Three On The Side, 2009, Oil on Birch Panel, 8x10
Last week, in response to my question asking what viewers here were seeing in a portrait that I painted (see the post here) I received this response from anonymous:
I see paintings lacking in subject matter. They are all about technique, and that is not interesting enough. They don't tell a story. I can't imagine a gallery being able to sell this work. Just being honest. Look at Eric Fischl. Look at what he is doing with tension, a stories being a told. These are just a painting of a photo of a grandma. If the viewer does not know this person, it boring. It's just lacking so much. Stick with it, but grow.
Normally, I don't pay much attention to anonymous comments; I tend to believe that if one can't stand up and put their name to their own words then they probably shouldn't be saying them. But obviously the internet just breeds anonymous comments and so I don't think my opinion on that matters much.
But, anonymous brought up some points that have been on my mind with this series of paintings so I have decided to address this comment.
I see paintings lacking in subject matter. Yes, that concerns me. That also has been an issue for me with my landscapes. I would like to have more content, be more narrative in my work, knock viewers over the head with my opinions about politics, religion, the environment, etc. But I am not that kind of an artist. I express my feelings about what I see. That's what I do. It might be successful, it might not be, but that is how and why I make art. Period.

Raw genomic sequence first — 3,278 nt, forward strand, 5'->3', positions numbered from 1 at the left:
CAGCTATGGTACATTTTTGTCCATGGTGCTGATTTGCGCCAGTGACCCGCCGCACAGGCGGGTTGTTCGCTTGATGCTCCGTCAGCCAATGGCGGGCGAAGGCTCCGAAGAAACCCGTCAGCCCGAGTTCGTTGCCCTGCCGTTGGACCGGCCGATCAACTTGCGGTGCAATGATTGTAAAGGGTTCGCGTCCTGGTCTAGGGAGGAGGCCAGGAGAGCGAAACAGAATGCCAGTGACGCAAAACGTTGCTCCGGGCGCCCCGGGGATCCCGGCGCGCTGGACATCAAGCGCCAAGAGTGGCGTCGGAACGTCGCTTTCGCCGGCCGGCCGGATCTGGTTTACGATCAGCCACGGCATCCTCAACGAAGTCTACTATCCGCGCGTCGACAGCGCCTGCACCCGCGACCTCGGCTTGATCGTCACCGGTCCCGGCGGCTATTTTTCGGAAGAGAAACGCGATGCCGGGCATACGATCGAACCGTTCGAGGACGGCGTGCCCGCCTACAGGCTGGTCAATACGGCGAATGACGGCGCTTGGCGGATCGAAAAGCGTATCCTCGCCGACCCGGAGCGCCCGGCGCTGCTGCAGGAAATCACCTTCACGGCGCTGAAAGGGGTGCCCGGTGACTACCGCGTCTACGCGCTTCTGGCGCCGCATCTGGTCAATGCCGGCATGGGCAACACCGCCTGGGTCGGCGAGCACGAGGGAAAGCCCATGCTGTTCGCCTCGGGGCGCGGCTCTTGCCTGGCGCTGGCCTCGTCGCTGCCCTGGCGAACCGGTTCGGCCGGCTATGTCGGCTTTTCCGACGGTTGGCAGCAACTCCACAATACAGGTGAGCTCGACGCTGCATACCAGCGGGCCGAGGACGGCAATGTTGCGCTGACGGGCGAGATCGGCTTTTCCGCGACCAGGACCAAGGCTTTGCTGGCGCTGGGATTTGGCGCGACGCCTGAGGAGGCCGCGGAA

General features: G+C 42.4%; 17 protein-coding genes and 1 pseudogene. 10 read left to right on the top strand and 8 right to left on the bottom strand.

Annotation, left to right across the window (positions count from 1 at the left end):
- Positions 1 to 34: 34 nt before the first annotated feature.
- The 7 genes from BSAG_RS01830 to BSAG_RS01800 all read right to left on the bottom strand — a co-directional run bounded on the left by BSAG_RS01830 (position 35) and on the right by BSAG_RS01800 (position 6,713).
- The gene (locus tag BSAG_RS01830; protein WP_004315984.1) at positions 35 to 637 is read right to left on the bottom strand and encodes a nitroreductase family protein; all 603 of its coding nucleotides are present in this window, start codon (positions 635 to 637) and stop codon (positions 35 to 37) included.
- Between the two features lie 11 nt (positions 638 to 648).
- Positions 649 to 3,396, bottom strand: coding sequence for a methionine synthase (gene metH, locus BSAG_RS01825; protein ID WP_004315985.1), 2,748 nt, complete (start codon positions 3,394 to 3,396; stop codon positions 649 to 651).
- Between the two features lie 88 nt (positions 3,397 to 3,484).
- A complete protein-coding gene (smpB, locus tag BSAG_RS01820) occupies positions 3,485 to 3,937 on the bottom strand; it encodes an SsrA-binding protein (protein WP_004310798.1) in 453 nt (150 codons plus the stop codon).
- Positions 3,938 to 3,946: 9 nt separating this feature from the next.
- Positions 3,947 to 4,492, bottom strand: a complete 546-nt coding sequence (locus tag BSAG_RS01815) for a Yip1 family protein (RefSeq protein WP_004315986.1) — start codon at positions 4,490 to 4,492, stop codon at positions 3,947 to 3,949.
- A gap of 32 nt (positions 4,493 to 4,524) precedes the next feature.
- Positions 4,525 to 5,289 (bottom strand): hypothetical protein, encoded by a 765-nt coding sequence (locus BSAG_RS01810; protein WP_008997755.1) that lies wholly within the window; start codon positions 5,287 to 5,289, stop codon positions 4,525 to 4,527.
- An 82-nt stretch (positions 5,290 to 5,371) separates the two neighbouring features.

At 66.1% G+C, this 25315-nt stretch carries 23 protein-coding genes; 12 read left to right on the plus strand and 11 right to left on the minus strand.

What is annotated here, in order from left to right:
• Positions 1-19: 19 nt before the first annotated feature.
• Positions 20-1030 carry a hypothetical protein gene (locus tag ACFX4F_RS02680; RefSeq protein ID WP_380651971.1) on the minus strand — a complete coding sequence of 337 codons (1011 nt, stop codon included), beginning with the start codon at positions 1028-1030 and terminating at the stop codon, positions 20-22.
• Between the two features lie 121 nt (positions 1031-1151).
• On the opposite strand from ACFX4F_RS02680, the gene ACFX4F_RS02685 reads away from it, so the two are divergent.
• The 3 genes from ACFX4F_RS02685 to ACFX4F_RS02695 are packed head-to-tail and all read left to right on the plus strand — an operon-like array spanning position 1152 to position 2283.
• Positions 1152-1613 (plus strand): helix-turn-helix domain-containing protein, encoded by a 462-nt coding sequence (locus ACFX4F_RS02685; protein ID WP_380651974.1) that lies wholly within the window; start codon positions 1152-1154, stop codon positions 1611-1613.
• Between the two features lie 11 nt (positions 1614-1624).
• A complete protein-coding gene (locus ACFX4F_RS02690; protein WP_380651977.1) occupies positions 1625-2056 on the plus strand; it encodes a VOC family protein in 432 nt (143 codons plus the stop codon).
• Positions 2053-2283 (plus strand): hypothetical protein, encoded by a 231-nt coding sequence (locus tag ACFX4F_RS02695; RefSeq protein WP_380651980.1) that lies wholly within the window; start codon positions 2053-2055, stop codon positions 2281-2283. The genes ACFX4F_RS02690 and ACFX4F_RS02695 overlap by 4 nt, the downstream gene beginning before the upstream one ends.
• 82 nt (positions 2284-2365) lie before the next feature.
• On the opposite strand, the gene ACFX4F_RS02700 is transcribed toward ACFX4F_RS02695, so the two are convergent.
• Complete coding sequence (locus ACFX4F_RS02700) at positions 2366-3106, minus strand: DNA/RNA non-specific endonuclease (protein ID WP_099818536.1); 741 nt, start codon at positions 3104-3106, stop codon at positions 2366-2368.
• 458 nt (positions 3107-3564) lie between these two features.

Over the years though, I have noticed that plenty of people see a lot of stories in my landscapes and now in the People You Know series. My conclusion on that is that the viewer has some responsibility concerning what they bring to a piece of art. Some viewers will understand what I am trying to express, some will find their own meaning, and others, like anonymous, will see nothing. I am ok with that. In fact, knowing that my work can affect people in so many different ways is very gratifying to me.
I can't imagine a gallery being able to sell this work. My response to this one is very clear: I don't really care if a gallery can sell this work. Friends and even my own husband have been telling me all along that these won't sell. But that is totally not my intent here at all. Now that's not to say that I wouldn't like to sell these paintings at some point and yes, I do plan on submitting them to galleries and juried shows just to see what will happen. Either way though, I will keep going. As an artist, I need this challenge and I am incredibly drawn to telling the stories that I see in these old photographs. I am pursuing this series because I want to. Figurative work can be a tough sell, and I'd be crazy to be worrying about all that. Sheesh!
Stick with it, but grow. Well, duh. Isn't that always the hope and the inevitable result of continually creating art? My landscapes have changed a lot over the last five years. Sometimes after I have had some personal issues, a professional setback OR a success (actually, not so much after that, a success often messes me up:)). But mostly the growth has occurred gradually because I have kept painting, painting painting. I do not doubt that that will happen with the People You Know series as well. But if it doesn't, well so what? I really get to do what I want here.
I appreciate the fact that someone has a negative opinion about these portraits, like I said previously, that fact makes this all the more intriguing to me. And after receiving this comment I felt I needed to more completely formulate my thoughts and intent concerning this work, and that is always good.